An interview with Prof. Yamamoto of Tohoku University about the growing possibility of ILC realization

The original article was published in the Iwate Nippo (November 11th edition). Read the original here.

The International Committee for Future Accelerators (ICFA) recently approved a lower energy level for the initial stage for the ILC, but what does that mean for the project as a whole? Prof. Hitoshi Yamamoto, of Tohoku University’s Graduate School of Science, served as Director for Physics and Detectors in the Linear Collider Collaboration until December of last year. We asked him his thoughts and views on the future of the ILC. (Reported by Hiroaki Kumagai)

―What’s next for the ILC after this staging decision?

“Construction costs will be greatly reduced, and there’s a greater sense that the ILC is really possible. You could even say that it’s not just good for Japan, but for the project worldwide – it’s much more possible now for other countries to participate.”

―This decision reduces the energy level of the accelerator to half its original level. How will this affect research plans?

“The Higgs boson is a special particle that gives mass to all matter, but it’s still shrouded in mystery. Studying the Higgs is the ILC’s most important challenge. The recent proposal was to set the initial stage at an energy level that is still perfect for studying the Higgs, and run it for about 10 years. We could then take those results, and figure out the best energy level for finding new particles, so it would largely direct how research goes from that point.”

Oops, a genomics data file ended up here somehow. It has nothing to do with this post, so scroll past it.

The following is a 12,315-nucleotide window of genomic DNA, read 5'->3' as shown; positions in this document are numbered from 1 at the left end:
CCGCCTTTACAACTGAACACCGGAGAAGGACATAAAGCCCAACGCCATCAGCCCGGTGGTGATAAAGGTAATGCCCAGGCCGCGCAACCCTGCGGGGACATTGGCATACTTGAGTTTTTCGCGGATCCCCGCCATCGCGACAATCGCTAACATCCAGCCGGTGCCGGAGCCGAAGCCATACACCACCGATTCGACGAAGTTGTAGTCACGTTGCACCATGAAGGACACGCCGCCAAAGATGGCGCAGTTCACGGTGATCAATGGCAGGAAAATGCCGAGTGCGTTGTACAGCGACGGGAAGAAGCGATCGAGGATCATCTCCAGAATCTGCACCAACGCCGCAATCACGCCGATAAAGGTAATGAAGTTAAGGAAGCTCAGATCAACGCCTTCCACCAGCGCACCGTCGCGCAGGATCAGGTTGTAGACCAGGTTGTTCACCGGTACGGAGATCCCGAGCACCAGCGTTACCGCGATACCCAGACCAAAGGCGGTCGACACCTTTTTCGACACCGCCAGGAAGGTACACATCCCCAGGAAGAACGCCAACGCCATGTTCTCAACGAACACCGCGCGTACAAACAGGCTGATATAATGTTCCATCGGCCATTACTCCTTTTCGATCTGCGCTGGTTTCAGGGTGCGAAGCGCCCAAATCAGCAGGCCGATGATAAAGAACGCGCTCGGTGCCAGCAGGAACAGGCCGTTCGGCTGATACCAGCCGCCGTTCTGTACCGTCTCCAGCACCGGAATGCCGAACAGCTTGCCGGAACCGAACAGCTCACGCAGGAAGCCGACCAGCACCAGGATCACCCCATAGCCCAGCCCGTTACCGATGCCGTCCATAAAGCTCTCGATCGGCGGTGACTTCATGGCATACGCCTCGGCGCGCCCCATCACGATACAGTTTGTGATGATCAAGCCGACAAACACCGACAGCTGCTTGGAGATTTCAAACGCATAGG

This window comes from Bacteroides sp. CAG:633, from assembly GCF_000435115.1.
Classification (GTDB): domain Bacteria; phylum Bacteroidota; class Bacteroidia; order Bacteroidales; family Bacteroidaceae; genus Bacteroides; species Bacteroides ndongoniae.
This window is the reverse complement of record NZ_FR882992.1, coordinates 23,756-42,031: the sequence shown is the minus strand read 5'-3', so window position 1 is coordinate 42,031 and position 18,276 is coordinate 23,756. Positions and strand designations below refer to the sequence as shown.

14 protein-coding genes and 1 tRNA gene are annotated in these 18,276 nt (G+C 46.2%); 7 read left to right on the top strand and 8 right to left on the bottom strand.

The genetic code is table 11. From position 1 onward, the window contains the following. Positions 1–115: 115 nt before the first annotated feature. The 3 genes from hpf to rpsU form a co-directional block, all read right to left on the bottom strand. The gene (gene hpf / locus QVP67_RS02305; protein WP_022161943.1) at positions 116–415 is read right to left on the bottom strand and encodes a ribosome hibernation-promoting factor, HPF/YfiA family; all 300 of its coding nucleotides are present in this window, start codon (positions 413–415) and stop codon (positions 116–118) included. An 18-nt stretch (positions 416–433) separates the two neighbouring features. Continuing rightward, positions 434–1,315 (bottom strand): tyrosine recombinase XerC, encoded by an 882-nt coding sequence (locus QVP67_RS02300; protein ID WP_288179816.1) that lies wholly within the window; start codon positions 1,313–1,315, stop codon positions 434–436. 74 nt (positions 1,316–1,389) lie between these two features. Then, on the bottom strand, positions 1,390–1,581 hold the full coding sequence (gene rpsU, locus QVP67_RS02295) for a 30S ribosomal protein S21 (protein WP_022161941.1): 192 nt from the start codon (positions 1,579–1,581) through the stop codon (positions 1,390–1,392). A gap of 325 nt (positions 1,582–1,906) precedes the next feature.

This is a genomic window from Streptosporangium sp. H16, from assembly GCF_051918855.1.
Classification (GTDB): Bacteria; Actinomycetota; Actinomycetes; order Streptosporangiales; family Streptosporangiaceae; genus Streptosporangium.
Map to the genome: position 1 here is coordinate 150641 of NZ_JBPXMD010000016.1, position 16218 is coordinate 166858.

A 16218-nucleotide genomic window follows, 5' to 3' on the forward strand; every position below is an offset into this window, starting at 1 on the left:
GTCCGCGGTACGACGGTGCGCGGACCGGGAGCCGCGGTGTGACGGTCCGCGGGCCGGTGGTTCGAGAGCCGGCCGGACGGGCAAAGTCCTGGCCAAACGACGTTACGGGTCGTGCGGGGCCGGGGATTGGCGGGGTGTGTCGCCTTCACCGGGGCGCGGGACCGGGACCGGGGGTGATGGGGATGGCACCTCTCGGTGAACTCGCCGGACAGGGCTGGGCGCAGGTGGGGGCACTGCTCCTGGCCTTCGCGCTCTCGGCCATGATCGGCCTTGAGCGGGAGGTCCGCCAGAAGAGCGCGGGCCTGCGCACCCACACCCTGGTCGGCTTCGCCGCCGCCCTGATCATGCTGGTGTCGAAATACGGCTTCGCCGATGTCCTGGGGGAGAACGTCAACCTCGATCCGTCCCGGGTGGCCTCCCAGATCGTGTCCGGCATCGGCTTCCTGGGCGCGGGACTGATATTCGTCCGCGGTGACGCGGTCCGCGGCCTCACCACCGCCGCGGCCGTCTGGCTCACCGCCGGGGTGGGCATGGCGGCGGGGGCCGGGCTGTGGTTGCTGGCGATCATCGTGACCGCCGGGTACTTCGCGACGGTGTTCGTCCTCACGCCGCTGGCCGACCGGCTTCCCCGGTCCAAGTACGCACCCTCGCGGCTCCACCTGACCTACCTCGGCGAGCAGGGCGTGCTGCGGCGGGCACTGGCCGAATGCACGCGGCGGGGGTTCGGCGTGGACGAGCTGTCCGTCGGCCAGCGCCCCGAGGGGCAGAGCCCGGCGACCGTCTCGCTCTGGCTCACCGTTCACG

“At the energy level initially proposed, important research could be done on things besides the Higgs. There is a great chance we could find a new particle.”

―The international scientific community is urging the Japanese national government to make a decision on the ILC as quickly as possible.

“CERN in Geneva is currently deliberating on a 100 km circumference circular accelerator for its future plans. As a preliminary step before that, they might place a collider into that huge tunnel that would smash electrons and positrons like the ILC. If the ILC takes too long, that proposal might gain some steam. There’s also a high possibility that the Chinese plan for a large-scale circular collider could overtake the ILC. Just as ICFA said in their statement, the Japanese government mustn’t lose this chance to make their decision.”

―What can local governments and residents do to prepare for the ILC?

“If the ILC is realized, then lots of top scientists and engineers will arrive from around the world. We need to take a stance of acceptance, as people will have different cultures, customs, and perspectives. We also must put systems in place so hospitals, city halls, and commercial businesses can serve people in English.”